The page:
With Spark Summit getting under way this week in San Francisco, a number of players in the Big Data game will be making announcements around Apache Spark, the open source in-memory-oriented Big Data platform.
MapR and Microsoft are first up, each announcing its own new Spark distribution. Significantly, both distros are in fact Hadoop-based, rather than being based on standalone Spark clusters. But both lead with Spark as their headlines and have built the distributions to be Spark-centric.
Spark-lit Redmond In Microsoft's case, the distro had been available in preview format already, and goes to general availability today. While the initial preview, announced almost a year ago, was based around HDInsight (Microsoft's cloud-based Hadoop distro) for Windows, the company pivoted and redesigned the distro to be Linux-based. Packaged with the Jupyter notebook environment, along with underlying kernels that can process code written in Python and Scala, Microsoft makes it very easy for anyone with an Azure account to provision a cluster, click a link, go through a bunch of tutorial notebooks, and start working with Spark right away.
Microsoft is also announcing Spark integration with Power BI (including integration of Spark Streaming) and its R Server for HDInsight and R Server for Hadoop on premises products.
MapR goes Spark-first MapR, while using open source Apache Spark bits, has carefully integrated Spark to work with its own Hadoop distribution and its unique closed source components, including the HDFS-compatible Map-FS, the HBase-compatible MapR-DB, and the Apache Kafka API-compatible MapR Streams.
Go directly to Spark (do not pass MapReduce) MapR's Jack Norris told me that many customers availing themselves of the company's training materials are starting with Spark, rather than learning the basics of Hadoop first. One Microsoft employee explained to me that Hadoop-native MapReduce is basically dead (my words, not his) and so Spark is in many ways the new default.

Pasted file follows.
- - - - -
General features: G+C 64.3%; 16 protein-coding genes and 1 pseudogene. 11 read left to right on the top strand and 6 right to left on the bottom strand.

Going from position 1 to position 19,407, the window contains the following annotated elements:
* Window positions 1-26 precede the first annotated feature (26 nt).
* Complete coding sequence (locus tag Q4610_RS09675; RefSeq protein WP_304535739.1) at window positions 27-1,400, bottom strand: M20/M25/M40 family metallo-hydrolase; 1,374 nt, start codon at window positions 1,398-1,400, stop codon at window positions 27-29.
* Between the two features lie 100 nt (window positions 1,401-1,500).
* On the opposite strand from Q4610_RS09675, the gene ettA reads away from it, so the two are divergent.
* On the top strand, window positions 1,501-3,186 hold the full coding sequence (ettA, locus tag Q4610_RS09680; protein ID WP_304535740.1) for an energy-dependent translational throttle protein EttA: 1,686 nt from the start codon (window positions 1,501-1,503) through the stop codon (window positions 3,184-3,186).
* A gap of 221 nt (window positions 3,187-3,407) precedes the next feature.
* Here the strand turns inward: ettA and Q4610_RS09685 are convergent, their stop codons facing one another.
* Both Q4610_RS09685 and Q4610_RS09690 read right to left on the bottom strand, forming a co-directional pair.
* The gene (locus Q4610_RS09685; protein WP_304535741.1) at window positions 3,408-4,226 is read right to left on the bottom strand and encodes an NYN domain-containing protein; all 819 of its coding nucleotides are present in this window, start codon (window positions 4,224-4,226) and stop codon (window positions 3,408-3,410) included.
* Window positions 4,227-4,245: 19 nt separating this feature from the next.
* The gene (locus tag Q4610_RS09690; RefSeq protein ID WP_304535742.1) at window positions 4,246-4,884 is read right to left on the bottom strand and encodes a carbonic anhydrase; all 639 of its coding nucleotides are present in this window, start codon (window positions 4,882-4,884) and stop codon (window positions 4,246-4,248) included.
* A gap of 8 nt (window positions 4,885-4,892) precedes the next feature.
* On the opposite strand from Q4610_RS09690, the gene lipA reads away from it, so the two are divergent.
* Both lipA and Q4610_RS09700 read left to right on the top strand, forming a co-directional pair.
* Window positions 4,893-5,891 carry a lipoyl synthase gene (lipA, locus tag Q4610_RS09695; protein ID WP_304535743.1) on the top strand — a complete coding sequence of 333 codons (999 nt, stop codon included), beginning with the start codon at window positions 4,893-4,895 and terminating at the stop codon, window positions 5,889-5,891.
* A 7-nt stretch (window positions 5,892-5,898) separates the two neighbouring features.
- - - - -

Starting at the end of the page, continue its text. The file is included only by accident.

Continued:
This Spark-first paradigm is relatively prevalent in the Big Data space at this point. I'm not certain it's correct, especially since Apache Tez provides a very capable post-MapReduce platform that continues to support existing Hadoop ecosystem components, like Hive and Tez. There comes a point, though, when enough customers are demanding a Spark-centric distribution, that that's what vendors need to provide.
Assimilation, not substitution In any case, it's noteworthy that in offering these new distributions, both MapR and Microsoft are also endorsing an increasingly common configuration: Spark running on top of Hadoop (i.e. YARN, HDFS), often along with Kafka. And both make the rest of the Hadoop stack (Hive, Pig, HBase) available for those who want it.
That setup is becoming a de facto standard. And while some other engine will likely come along and steal Spark's thunder at some point in the future, the pattern of the Big Data stack evolving in a cumulative fashion (where new components complement old ones), rather than a fully displacing fashion (where the whole stack is ripped-and-replaced), is looking like the way forward.
Note: this post was updated to specify that Jupyter notebooks on Microsoft HDInsight can be programmed in Python and Scala. The post originally stated they could be programmed in Scala and R.